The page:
The chart includes increases in rolling 12-month earnings per share estimates, which may be of interest as they may help drive stock prices higher over time. They obviously haven’t done that this year, and Jensen is following a very long-term strategy. So far this year, consensus estimates of rolling 12-month weighted aggregate EPS for both sectors are down 1%.

Here are Pratt’s comments on the four companies:

  • Encompass Health Corp. EHC,
    provides inpatient rehabilitation services, which Pratt described as an industry with high barriers to entry. She said the company’s main market share is bolstered by its technology, which helps it coordinate with hospitals that refer patients to its facilities. The company has a “favorable long-term outlook” due to an aging baby boomer population, she added.

  • Pool Corp. SWIMMING POOL,
    was a clear favorite among investors early in the pandemic, as people focused on improving their homes. But investors have balked this year as the economy reopened. The company is the largest distributor of swimming pool supplies through small businesses in the United States. Pratt said the company has a price advantage because the pool construction and maintenance companies it sells have the option of working with a single supplier. As anyone with a pool can tell you, maintenance is hardly “discretionary,” even if the company is in an S&P industry with that name.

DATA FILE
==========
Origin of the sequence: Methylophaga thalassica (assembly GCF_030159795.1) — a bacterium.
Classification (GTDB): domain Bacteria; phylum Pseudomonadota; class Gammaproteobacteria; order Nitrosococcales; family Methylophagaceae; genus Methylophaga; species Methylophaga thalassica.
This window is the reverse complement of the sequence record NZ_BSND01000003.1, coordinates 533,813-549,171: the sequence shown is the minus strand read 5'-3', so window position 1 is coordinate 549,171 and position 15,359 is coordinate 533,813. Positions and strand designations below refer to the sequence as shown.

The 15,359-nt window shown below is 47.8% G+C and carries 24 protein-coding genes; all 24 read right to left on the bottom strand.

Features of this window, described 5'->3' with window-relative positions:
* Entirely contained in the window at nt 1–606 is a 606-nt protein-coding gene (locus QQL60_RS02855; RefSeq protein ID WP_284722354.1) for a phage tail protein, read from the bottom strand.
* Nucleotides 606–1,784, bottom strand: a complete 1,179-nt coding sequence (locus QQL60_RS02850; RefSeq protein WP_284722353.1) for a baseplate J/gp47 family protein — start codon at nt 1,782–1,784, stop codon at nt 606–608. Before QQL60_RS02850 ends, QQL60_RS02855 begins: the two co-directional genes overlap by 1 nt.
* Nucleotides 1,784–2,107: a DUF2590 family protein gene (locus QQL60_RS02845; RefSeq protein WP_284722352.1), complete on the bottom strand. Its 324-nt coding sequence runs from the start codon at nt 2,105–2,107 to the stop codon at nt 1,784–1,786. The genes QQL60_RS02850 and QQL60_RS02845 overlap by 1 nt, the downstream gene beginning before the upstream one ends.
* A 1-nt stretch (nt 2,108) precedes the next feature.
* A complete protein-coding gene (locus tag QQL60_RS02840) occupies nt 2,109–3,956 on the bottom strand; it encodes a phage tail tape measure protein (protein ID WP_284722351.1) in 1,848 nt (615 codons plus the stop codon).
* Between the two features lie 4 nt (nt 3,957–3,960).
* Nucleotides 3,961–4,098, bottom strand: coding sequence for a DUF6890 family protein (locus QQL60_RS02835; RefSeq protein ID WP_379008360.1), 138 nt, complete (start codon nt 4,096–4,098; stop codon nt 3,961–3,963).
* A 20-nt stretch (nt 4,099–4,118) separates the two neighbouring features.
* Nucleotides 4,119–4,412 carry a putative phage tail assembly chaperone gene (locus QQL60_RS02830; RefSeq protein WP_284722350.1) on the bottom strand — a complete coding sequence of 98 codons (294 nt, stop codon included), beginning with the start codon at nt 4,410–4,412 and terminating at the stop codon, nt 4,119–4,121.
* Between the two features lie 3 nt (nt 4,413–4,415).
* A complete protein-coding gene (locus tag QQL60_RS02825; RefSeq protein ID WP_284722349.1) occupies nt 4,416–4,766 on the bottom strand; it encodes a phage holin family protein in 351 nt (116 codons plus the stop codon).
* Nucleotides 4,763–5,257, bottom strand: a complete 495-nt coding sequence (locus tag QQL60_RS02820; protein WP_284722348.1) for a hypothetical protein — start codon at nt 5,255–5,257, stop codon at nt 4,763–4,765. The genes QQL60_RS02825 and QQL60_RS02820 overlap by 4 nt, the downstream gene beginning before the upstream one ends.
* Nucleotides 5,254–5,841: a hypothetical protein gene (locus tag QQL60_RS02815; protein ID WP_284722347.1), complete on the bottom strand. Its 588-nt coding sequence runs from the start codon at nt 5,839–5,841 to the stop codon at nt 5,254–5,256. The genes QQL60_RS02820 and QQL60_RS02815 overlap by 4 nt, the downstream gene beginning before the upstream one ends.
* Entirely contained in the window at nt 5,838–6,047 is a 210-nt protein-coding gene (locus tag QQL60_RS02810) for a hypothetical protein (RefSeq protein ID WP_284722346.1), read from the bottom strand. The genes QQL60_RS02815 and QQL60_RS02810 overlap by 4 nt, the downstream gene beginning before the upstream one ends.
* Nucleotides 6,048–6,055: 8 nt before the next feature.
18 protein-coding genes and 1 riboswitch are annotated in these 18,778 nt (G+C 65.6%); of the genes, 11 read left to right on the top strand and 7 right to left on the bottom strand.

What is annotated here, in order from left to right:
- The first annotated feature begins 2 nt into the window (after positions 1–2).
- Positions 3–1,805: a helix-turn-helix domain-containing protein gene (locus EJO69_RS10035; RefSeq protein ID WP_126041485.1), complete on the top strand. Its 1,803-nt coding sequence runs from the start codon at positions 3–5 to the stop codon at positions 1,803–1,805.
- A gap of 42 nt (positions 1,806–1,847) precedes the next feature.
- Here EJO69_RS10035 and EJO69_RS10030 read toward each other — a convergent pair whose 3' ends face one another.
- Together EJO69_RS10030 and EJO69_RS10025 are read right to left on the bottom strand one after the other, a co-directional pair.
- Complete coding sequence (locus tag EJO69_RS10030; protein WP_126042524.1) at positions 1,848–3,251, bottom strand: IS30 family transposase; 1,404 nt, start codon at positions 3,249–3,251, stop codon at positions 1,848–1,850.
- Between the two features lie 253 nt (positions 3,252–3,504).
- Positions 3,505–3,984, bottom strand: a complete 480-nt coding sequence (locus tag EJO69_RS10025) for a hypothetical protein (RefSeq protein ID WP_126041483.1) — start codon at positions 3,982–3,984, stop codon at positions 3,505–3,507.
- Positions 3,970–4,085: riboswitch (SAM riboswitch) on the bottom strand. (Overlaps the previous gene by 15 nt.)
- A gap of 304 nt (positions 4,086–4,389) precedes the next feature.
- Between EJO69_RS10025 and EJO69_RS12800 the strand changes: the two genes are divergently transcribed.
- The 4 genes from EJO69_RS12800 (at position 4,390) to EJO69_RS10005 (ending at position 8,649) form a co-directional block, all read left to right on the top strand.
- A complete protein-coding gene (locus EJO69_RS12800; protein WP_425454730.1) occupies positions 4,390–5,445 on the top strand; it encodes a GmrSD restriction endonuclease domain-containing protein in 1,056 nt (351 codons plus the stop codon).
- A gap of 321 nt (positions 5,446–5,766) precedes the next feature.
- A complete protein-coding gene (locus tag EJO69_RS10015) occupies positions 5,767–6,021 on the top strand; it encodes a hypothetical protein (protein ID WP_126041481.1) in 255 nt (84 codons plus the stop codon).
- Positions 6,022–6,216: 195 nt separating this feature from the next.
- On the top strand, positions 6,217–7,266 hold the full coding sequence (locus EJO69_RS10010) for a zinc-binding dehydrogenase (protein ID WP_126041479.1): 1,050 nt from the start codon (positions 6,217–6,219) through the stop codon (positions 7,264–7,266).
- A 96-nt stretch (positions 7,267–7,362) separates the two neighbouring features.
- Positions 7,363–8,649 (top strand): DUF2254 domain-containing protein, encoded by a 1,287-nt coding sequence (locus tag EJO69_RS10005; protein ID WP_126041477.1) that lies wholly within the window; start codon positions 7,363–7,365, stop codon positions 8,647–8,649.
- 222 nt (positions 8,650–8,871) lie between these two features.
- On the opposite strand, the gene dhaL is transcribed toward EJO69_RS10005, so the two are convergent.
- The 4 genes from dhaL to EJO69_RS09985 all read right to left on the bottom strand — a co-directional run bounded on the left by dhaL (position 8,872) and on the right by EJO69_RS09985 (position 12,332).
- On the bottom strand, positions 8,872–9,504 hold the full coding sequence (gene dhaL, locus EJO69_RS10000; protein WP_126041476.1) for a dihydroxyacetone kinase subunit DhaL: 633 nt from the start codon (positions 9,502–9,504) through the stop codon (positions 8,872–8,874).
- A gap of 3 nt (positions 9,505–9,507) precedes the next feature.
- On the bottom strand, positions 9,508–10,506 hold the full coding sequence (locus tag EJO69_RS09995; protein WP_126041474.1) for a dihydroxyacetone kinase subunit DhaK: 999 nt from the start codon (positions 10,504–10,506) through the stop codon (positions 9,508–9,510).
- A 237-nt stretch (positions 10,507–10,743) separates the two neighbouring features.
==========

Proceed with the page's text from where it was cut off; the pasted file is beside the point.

• Next is Tractor Supply Co. TSCO,
    which provides agricultural supplies and tools to DIYers and focuses on markets “typically overlooked” by Home Depot Inc. HD,
    and Lowe’s Cos.
    said Pratt. She cited the company’s “unique product line,” which comprises about half of edible/consumable products, including livestock feed and agricultural supplies.

  • The latest is Carter’s Inc. CRI,
    which is a children’s clothing retailer with its own well-known brands, including OshKosh. Pratt sees Carter’s as a long-term defensive play, in part because baby and children’s clothing is less cyclical because clothes need to be replaced quickly. “There’s also a fashion element” because of Carter’s marks, she said.